Let’s get saving: set a start date and a savings target
What’s the best way to start saving? By setting a start date and a savings target, of course. But hold on – there are a few other things to consider before you start.
Saving is all well and good: it’s definitely a step in the right direction. But what is the best way to save? First and foremost, you need to set a start date. When are you going to set that first sum aside? It’s entirely up to you, after all. You can decide to do it today, next week, or even next month. Just ask yourself how urgently you need to save. But once you’ve set a date, don’t put it off or talk yourself out of it.
And remember you might need to prepare in advance to make sure you’ve got money to save. If not, you risk throwing all your good intentions out of the window… So it doesn’t come as a shock to the system, your first step should be a cash review.
Look at your monthly outgoings and the amount you want to save
Take a few minutes to go through your monthly fixed costs and other outgoings. This is what we call a cash review. Just saying “I want to save 100 euros from next month” isn’t going to cut it. That might not even be the right amount for you.
Fixed costs include your rent, utility bills, food, mobile contracts, broadband, loans, etc. In other words, all the essential outgoings that leave your account every month. Other expenditure might include the amount you spend on clothes, going out, holidays, travel, etc. These items will not necessarily go out of your account every month.
Write it all down. You can do this on an app or you can do it by hand, whichever suits you best. If you have an account with us, it’s simplicity itself to check your budget to identify your fixed costs and variable outgoings. The budget lists all your outgoings and should give you a more accurate picture.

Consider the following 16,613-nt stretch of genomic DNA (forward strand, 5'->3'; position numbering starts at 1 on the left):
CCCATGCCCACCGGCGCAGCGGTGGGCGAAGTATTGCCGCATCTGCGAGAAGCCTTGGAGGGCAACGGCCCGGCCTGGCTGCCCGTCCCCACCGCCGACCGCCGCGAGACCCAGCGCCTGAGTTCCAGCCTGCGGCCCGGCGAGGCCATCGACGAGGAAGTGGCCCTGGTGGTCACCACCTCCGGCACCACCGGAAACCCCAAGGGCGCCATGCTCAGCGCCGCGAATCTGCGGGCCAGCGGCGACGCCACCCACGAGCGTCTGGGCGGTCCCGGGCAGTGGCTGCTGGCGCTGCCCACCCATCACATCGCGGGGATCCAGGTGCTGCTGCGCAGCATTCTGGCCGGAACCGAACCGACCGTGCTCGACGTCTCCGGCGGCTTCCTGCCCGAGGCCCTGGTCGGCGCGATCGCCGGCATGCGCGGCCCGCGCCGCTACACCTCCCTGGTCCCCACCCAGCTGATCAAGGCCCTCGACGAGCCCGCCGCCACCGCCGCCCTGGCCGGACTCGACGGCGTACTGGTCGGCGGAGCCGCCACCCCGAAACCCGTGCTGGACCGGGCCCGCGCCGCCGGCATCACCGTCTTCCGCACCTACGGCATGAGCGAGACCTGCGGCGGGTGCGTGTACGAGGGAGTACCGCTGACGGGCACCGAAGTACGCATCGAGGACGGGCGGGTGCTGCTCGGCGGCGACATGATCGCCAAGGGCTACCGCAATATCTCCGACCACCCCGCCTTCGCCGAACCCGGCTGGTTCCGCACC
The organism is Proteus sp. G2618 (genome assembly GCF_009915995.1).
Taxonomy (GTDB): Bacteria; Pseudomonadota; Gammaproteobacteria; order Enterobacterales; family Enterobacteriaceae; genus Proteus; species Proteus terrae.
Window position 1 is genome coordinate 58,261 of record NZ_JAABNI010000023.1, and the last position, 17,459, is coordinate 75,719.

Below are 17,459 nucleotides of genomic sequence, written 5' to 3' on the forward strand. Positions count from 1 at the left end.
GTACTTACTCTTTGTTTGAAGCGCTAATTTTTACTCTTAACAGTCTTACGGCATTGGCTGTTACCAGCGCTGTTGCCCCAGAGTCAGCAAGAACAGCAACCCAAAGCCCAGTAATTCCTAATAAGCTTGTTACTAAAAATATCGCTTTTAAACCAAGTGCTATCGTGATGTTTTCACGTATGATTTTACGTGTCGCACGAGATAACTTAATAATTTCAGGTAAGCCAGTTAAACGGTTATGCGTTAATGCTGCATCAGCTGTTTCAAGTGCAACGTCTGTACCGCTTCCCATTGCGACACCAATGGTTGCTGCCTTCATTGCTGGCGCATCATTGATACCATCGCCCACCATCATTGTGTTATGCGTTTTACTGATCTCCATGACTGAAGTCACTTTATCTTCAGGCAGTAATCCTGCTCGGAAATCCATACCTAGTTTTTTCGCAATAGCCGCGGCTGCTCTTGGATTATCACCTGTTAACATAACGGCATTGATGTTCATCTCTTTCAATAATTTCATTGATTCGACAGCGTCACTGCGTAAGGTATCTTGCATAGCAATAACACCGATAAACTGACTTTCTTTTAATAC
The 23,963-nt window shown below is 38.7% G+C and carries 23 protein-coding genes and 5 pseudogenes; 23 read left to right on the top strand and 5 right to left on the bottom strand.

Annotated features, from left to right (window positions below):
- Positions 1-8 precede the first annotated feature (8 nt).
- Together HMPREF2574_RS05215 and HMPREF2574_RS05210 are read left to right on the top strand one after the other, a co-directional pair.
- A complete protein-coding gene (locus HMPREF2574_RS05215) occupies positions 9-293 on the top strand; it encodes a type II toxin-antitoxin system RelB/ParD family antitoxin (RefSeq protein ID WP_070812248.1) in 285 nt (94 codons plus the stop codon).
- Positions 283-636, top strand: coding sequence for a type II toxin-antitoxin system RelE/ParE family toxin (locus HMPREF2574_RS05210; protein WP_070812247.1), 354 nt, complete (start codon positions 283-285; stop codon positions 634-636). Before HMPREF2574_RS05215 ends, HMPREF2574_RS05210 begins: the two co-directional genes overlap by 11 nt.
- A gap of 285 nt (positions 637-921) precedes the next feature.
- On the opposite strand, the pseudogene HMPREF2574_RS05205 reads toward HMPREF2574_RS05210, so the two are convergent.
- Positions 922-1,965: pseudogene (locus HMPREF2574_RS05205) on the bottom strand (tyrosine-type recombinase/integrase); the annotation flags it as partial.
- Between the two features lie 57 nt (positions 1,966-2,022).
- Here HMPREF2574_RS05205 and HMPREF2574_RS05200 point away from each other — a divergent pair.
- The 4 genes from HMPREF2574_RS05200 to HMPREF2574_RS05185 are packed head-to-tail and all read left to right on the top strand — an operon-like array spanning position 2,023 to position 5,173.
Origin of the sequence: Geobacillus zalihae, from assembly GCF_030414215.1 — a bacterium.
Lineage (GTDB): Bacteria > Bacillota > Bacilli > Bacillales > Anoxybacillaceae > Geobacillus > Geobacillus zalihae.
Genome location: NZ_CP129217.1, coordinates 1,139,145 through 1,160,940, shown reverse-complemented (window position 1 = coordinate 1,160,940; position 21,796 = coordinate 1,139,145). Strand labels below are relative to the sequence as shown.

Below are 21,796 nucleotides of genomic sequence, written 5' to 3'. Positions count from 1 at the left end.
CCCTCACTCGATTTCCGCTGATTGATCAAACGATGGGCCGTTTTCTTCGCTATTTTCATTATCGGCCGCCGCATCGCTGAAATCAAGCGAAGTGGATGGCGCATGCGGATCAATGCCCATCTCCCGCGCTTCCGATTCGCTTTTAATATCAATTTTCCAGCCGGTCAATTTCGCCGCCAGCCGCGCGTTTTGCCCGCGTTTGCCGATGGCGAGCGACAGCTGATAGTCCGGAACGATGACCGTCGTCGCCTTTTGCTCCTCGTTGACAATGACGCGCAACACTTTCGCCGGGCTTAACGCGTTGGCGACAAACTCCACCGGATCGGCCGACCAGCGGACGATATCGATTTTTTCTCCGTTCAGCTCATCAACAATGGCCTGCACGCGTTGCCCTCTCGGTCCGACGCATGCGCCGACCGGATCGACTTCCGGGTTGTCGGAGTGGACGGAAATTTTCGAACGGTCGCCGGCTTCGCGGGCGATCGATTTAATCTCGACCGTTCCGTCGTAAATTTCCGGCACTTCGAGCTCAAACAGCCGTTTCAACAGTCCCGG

But why am I doing this?
When you have a clear idea about your outgoings, then you can start to think about setting a target. It’s really important to know what you want to do with your money. Just saying you want to have more dosh left over at the end of the month definitely isn’t the whole story.
Sit yourself down and work out what you really want to achieve: is it just about balancing the books? Is it about setting aside a rainy day fund? Or is it about saving up for something specific? It might even be all three.
And then it’s time for some fine-tuning.
Three questions that might help you set your targets:
Why is it so important that I balance my books at this point in time? What will I have to change to achieve this?
What do I want a rainy day fund for? What difference will it make to me? How would it feel if I had this kind of money set to one side?
What am I saving up for? And why? Why do I need to do this and why is this my number one goal at this moment?
It makes a lot of sense to spend a little time answering these questions. If you have a clear target in mind, it will make you even more motivated and committed to making it work.
Final step: set your target amount
Finally, you can assess how much you want to save. In other words, how much do I need to balance my accounts? How much do I need to set up a rainy day fund? Or then again, how much do I need to save up for this specific item? Once you’ve decided on an amount, you need to decide by when you want to reach this figure, then divide the amount by the number of months until your target date. And hey presto, you’ve worked out how much you need to save each month!
So, for example, say you want to save 5,000 euros by the end of the next 12 months, you just divide 5,000 by 12. This would mean setting aside 416 euros a month to reach your target within the year.
If the sum you need to save each month is too high, you’ll have to reassess your targets. It’s easy to set ambitious targets, but it’s vital to be realistic. The best way of doing this is by prioritising your aims. First things first. Balancing the books comes before your rainy day fund, and that comes before investments or other dream savings goals. If the amount is still too high, extend the period over which you’re going to save. It’s not important how quickly you get there, but that you reach your target in the long run.
So, when are you going to start?